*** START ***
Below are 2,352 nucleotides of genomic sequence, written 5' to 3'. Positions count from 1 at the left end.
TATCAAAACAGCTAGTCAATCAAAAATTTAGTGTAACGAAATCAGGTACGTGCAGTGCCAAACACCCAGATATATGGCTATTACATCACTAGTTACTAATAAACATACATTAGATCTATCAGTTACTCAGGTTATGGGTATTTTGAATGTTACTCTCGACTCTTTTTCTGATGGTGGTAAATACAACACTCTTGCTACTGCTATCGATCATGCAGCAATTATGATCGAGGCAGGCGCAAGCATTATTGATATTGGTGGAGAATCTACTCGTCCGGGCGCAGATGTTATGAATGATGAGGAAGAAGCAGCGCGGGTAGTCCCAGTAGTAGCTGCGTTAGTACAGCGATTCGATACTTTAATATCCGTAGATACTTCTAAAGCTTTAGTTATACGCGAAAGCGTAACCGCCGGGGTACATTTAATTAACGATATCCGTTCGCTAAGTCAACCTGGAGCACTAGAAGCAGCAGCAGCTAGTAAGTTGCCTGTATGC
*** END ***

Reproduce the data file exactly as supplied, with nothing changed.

Below are 2,352 nucleotides of genomic sequence, written 5' to 3'. Positions count from 1 at the left end.
TATCAAAACAGCTAGTCAATCAAAAATTTAGTGTAACGAAATCAGGTACGTGCAGTGCCAAACACCCAGATATATGGCTATTACATCACTAGTTACTAATAAACATACATTAGATCTATCAGTTACTCAGGTTATGGGTATTTTGAATGTTACTCTCGACTCTTTTTCTGATGGTGGTAAATACAACACTCTTGCTACTGCTATCGATCATGCAGCAATTATGATCGAGGCAGGCGCAAGCATTATTGATATTGGTGGAGAATCTACTCGTCCGGGCGCAGATGTTATGAATGATGAGGAAGAAGCAGCGCGGGTAGTCCCAGTAGTAGCTGCGTTAGTACAGCGATTCGATACTTTAATATCCGTAGATACTTCTAAAGCTTTAGTTATACGCGAAAGCGTAACCGCCGGGGTACATTTAATTAACGATATCCGTTCGCTAAGTCAACCTGGAGCACTAGAAGCAGCAGCAGCTAGTAAGTTGCCTGTATGC